Voter-fraud probe in Virginia widens
The investigation following the arrest of a man on charges of dumping voter-registration forms last month in Harrisonburg, Virginia, has widened, with state officials probing whether a company tied to top Republican leaders had engaged in voter-registration fraud in the key battleground state, according to two people close to the case.
A former employee of Strategic Allied Consulting, a contractor for the Republican Party of Virginia, had been scheduled to appear on Tuesday of this week before a grand jury after he was charged with tossing completed registration forms into a recycling bin. But state prosecutors canceled Colin Small's grand jury testimony to gather more information, with their focus expanding to the firm that had employed Small, which is led by longtime GOP operative Nathan Sproul.
State authorities are seeking to learn whether any of Small's supervisors instructed him or any of his 40 co-workers in Virginia to ask potential voters about their political leanings during registration drives, the two sources said. Asking such questions could be a violation of state election law.
John Holloran, who along with co-counsel Justin Corder represents Small, said ethics rules prevented him from commenting on the probe. Marsha Garst, the commonwealth attorney overseeing the case, said Friday that she could not describe the nature of the case, but said, "This is a very important investigation to the state, and we intend to prosecute Mr. Small to the fullest extent."
Sproul's firms and political consulting operations have faced questions over the past eight years, including investigations and formal charges of suppressing Democratic votes, destroying voter registrations and other election violations.
The charges against Small came a month after voter-registration work by a Sproul company prompted a fraud investigation in Florida. Nine Florida counties reported in September that hundreds of voter-registration forms submitted by Sproul's firm contained irregularities such as suspicious, conflicting signatures and missing information.
A spokesman for Sproul, David Leibowitz, said Sproul and his company are cooperating with election authorities in Florida and Virginia and "will continue to do everything within our power to uncover any unethical or illegal activity."
After the Florida investigation became public, the Republican National Committee said it was severing ties with Strategic Allied Consulting. At that time, Strategic stopped overseeing registration workers in Virginia and Pinpoint, Strategic's staffing contractor, began overseeing the work.
Investigators have gathered information showing that Small asserted that he worked for Strategic to voters, according to two people close to the probe.
Leibowitz emphasized that at the time of the arrest in Virginia, "Small had no connection to Sproul and the company was no longer working in the state."
He said Sproul is accustomed to hearing complaints about his tactics. "As a political operative you get accused of all kinds of things by all sides. This kind of allegation has been investigated and he [Sproul] has been cleared time and time again."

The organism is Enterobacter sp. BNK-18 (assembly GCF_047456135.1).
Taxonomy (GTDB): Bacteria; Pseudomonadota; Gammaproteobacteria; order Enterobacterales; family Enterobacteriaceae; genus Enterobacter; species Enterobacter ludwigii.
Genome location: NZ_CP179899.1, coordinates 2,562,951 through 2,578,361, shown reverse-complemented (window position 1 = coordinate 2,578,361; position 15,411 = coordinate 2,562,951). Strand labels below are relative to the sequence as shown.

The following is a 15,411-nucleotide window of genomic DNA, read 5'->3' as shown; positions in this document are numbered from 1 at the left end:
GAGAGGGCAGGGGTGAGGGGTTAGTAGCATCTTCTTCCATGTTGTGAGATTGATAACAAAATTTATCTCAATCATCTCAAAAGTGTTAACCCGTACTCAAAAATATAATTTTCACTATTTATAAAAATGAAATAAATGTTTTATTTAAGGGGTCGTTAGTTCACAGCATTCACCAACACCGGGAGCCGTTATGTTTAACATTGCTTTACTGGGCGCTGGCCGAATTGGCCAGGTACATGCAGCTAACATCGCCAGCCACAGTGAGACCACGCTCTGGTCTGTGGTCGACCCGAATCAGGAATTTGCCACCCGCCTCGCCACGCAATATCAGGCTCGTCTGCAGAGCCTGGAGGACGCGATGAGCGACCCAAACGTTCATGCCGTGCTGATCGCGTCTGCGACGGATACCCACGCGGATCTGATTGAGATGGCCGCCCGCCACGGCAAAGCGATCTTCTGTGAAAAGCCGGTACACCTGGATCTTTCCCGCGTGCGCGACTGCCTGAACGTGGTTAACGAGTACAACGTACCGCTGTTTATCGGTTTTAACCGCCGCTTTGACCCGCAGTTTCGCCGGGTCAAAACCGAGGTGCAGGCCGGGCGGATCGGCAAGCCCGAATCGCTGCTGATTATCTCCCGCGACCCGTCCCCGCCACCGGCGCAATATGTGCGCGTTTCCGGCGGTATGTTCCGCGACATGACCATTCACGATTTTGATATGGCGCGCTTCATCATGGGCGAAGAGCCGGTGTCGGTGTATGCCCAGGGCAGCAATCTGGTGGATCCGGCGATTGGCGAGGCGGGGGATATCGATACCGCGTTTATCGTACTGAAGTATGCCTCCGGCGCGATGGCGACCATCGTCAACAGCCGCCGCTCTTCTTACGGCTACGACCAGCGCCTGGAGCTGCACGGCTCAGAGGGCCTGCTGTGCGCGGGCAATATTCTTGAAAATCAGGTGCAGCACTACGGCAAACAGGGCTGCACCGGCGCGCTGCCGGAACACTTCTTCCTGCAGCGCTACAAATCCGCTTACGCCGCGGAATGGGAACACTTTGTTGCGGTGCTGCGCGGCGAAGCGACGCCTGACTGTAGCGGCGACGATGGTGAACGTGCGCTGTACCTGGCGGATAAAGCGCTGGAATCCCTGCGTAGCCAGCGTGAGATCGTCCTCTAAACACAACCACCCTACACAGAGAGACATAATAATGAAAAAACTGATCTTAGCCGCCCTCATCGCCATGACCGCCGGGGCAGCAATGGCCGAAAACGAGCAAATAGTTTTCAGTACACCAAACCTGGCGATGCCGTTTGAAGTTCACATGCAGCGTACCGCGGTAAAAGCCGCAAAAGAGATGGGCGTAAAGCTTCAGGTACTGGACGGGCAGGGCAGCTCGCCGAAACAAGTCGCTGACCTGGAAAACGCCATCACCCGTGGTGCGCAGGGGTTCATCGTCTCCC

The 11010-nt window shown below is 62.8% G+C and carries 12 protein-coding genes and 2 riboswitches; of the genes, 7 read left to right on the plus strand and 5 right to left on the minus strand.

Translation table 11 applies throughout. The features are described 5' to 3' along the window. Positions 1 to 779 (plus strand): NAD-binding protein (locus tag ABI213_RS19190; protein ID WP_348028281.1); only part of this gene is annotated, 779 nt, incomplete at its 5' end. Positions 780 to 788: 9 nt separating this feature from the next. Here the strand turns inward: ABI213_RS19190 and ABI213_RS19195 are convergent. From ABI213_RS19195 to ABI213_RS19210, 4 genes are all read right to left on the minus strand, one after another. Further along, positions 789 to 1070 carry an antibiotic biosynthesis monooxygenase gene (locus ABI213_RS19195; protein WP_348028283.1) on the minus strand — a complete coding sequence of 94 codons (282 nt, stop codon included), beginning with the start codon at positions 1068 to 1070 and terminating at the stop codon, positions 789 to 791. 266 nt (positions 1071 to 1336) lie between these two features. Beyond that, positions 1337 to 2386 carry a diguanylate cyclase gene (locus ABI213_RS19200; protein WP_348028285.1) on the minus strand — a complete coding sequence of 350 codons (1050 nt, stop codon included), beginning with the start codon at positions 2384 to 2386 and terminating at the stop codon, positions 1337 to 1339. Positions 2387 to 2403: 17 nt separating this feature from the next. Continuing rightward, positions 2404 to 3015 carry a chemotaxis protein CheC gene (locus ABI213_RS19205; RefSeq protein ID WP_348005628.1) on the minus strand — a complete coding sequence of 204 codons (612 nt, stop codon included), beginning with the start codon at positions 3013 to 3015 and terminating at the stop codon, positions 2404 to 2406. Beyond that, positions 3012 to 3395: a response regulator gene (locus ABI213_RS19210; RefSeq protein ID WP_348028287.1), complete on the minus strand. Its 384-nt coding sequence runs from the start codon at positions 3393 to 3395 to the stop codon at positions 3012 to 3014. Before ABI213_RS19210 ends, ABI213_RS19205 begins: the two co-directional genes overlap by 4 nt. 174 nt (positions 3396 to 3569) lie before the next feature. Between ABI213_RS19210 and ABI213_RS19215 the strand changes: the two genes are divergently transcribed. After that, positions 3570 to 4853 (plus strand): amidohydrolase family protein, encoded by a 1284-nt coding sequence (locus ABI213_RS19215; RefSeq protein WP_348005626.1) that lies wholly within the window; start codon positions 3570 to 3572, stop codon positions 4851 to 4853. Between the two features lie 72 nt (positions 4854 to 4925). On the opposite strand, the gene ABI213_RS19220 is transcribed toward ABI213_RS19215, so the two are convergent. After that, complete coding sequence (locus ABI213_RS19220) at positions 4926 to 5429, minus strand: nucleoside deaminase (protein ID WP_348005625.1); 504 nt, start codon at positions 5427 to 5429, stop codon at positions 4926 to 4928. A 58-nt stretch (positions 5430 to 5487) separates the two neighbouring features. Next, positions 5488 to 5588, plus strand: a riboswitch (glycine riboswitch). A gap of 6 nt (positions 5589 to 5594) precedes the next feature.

Companies created or led by Sproul have been paid more than $3 million by the Republican party during this election campaign. Mitt Romney's presidential campaign paid Sproul's firm $71,000 late last year for "field consulting."
American Crossroads, the political organization that Republican operative Karl Rove helped found, paid Sproul's firms $1.5 million in the week before the 2010 midterm elections for get-out-the-vote efforts and voter phone calls, according to a review of election records.
In total, companies led by Sproul have received $21 million from Republican campaign committees and affiliated interest groups for voter outreach work since 2004. Much of the 2012 payments came from the national party to pay for voter registration in the key states of Florida, Colorado, North Carolina and Virginia.
Small, 23, of Phoenixville, Pa., was arrested Oct. 18 and charged with eight felonies and five misdemeanors involving election fraud.
Rob Johnson, the manager of a local discount goods store, said he had seen a man toss a bag into the store's cardboard recycling bin and then had found that the bag contained registration forms. Johnson said in an interview that he called authorities the next day when he spotted the man's car, with Pennsylvania plates, parked at the Harrisonburg-Rockingham County Republican Party headquarters.
The commonwealth's attorney had planned to question Small about his employers and training before a special multi-jurisdiction grand jury based in Staunton, Va., according to the two people familiar with the probe. But state officials changed course when they realized that Virginia law would give Small immunity from election-law charges if he were questioned about his superiors.
His first formal court date, largely a formality to determine whether he understands his rights to counsel, is now scheduled for Monday.
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Alice Crites and T.W. Farnam contributed to this report.
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